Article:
What's My Line?

Season 8 Episode 8

EPISODE #333

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Aired Daily 12:00 AM Oct 21, 1956 on CBS
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Episode Summary

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EPISODE #333
AIRED:
Game 1: Alan Jay Lerner (8/31/1918 - 6/14/1986) & Frederick Loewe (6/10/1901 - 2/14/1988) - "Lerner & Loewe" "Wrote Words & Music For 'My Fair Lady'" (as Mystery Guest Duo and the panel was blindfolded, but the regular questioning format was used; both are self-employed)

Game 2: Don Smith (Donald Smith) - "Owns and Operates Pig Hatchery" (self-employed; breeds pigs; from Washta, IA, which he described as "the coldest spot in Iowa")

Game 3: Bishop Fulton J. Sheen (5/8/1895 - 12/10/1979) (as Mystery Guest #2) He donated his winnings to the 300 leper colonies that are run by the church; see notes below.

Game 4: Alexander McGechin or McGeachin - "Bagpipes Expert (Plays, Sells, Repairs, Etc.)" (salaried; he was all smiles and had a lovely accent; see notes below; from Scotland)
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SUBMIT REVIEW
    John Daly

    John Daly

    Moderator (1950-1967)

    Arlene Francis

    Arlene Francis

    Regular Panelist (1950-1967)

    Bennett Cerf

    Bennett Cerf

    Regular Panelist (1951-1967)

    Dorothy Kilgallen

    Dorothy Kilgallen

    Regular Panelist (1950-1965)

    Alan Jay Lerner

    Alan Jay Lerner

    Mystery Guest Duo

    Guest Star

    Frederick Loewe

    Frederick Loewe

    Mystery Guest Duo

    Guest Star

    Fulton J. Sheen

    Fulton J. Sheen

    Mystery Guest #2

    Guest Star

    Trivia, Notes, Quotes and Allusions

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    • TRIVIA (0)

    • QUOTES (1)

      • John Daly: And now we come to the special feature of our program, for which I have to ask my friends on the panel once again to blind themselves, the -- blindfold themselves, really -- the appearance of our mystery celebrity.

    • NOTES (5)

      • FLIP REPORT: John flipped the remaining cards for the second contestant at two down. Bennett had correctly figured out that the contestant's product was pigs, but when he guessed "raises them" as the exact line, John flipped the cards on the technicality that the contestant operated a "pig hatchery." In the mystery guest round, John flipped the cards for mystery challenger Bishop Fulton J. Sheen at two down, saying, "Your Excellency, I don't think we did well enough, so we'll flip all the cards over." Bishop Sheen donated his winnings to the 300 leper colonies operated by his church. Exactly how much was donated is not certain, since all mystery guests were actually paid a standard appearance fee of $500. In addition, John stated that they would donate the winnings "and add some more to it." Finally, John flipped the remaining cards for the final contestant at three down. Bennett had correctly guessed that this contestant played bagpipes, but time ran out before the panel could figure out that he also provided other bagpipe services. - agent_0042 (2008)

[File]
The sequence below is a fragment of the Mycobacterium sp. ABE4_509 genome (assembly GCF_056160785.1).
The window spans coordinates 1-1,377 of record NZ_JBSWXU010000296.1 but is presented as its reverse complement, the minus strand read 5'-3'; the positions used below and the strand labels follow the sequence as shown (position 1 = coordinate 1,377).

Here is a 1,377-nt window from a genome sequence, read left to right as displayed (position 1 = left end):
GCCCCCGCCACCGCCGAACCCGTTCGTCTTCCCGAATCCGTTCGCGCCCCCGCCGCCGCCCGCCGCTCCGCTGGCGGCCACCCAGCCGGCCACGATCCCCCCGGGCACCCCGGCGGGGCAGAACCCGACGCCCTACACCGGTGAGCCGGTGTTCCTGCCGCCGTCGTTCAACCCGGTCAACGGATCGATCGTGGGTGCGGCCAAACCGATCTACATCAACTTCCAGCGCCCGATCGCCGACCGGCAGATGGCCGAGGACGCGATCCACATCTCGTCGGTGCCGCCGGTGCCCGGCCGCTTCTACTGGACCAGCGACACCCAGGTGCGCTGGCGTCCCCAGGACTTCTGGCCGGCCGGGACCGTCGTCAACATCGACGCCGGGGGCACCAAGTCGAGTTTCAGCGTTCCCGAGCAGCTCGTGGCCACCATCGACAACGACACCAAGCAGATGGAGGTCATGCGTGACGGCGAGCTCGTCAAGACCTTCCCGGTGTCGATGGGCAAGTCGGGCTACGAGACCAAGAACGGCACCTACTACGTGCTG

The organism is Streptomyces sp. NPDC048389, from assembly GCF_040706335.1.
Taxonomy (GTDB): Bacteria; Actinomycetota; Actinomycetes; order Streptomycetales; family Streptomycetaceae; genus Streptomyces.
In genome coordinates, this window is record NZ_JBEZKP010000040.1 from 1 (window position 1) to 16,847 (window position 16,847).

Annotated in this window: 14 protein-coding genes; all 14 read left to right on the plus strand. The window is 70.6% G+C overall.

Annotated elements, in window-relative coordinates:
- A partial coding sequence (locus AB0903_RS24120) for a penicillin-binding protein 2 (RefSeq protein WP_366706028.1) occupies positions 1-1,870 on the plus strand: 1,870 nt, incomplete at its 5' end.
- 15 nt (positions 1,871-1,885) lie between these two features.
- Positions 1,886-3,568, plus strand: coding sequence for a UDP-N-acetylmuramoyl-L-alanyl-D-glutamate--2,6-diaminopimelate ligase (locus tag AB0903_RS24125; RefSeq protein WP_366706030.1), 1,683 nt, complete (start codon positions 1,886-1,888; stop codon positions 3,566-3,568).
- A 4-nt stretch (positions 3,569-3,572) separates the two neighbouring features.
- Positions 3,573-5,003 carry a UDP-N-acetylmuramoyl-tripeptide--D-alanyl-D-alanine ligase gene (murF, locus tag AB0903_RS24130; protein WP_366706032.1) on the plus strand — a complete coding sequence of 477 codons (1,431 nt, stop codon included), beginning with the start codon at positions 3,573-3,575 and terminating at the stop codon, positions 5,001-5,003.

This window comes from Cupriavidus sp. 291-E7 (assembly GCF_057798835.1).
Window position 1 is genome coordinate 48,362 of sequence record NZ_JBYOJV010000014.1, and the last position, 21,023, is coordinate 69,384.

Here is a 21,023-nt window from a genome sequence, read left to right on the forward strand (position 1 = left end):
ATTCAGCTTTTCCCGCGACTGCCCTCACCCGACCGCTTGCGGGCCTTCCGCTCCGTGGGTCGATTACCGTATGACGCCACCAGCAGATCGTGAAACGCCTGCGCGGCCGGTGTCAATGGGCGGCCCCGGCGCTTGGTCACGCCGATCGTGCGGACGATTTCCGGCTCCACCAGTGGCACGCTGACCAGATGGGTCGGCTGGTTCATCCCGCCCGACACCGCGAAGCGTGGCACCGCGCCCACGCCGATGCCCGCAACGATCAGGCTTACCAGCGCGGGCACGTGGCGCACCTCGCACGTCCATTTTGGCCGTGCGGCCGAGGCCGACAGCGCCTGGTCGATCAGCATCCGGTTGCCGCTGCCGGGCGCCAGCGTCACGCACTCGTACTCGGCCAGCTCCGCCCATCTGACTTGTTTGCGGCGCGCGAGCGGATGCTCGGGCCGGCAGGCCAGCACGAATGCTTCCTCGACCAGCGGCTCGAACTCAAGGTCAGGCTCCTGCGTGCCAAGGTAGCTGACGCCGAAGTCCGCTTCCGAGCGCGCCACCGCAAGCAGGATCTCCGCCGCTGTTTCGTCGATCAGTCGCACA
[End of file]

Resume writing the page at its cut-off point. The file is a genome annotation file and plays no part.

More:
• (1) "WML?" SPONSOR AND PANEL WATCH: The main sponsor this evening was Helene Curtis; on the panel desk billboard was displayed the Stopette brand (on the viewer's left side) and Suave (on the viewer's right side). And this was the second of David Niven's seven guest panelist appearances on "WML?"
        (2) LERNER & LOEWE: On the first mystery guest duo's upper-third overlay, the "&" was of a smaller size of type than their respective surnames -- and such overlay was set in the same font, Futura Demi Bold, as their occupation overlay. This was the first of two appearances by Alan Jay Lerner on "WML?"; he was the first mystery guest on EPISODE #796 of December 26, 1965. Frederick Loewe, on the other hand, never appeared on "WML?" again. It should be noted that CBS was an investor in their musical "My Fair Lady," and the profits from not only the musical but also the original cast album (Columbia Masterworks OL 5090, with a newly-recorded London cast album issued in stereo on OS 2015 in 1959) and subsequent 1964 movie version, were numerous. Alas, George Bernard Shaw, whose "Pygmalion" formed the basis for "My Fair Lady," died on November 2, 1950 -- exactly eight months to the day following the premiere of "WML?" on February 2, 1950.
        (3) "WML?" OVERLAY FONT WATCH: During this period, some occupation overlays used two sizes of type. For example, in the second game, on the first regular contestant's screen which read: "Owns and Operates Pig Hatchery," the "Owns and Operates" text was smaller than the "Pig Hatchery" text. This layout anticipated that of some of the overlays used during the course of the 1968-1975 syndicated version of "WML?"
        (4) BISHOP FULTON J. SHEEN: The early TV personality (of "Life Is Worth Living" fame) was another individual, like "Fritz" Loewe, making both his first and last "WML?" appearance this evening. It was after Bishop Sheen that actor Martin Sheen (born Ramon Estevez) formulated the second half of his stage name.
        (5) "WML?" CREDITS CRUNCH WATCH: A new American Airlines title card debuts with tonight's show, with the logo and background in various shades of grey and the slogan "Symbol of Service" in elegant script. This card will also be in use on early episodes of Goodson-Todman's "To Tell the Truth." As for this "WML?" edition, the end credits only go up to the art card for "In Association with the CBS Television Network." And as is far too typical, GSN's October 6, 2008 airing of this episode suffered from its obsessive/compulsive need to "crunch" the screen during the end sequence.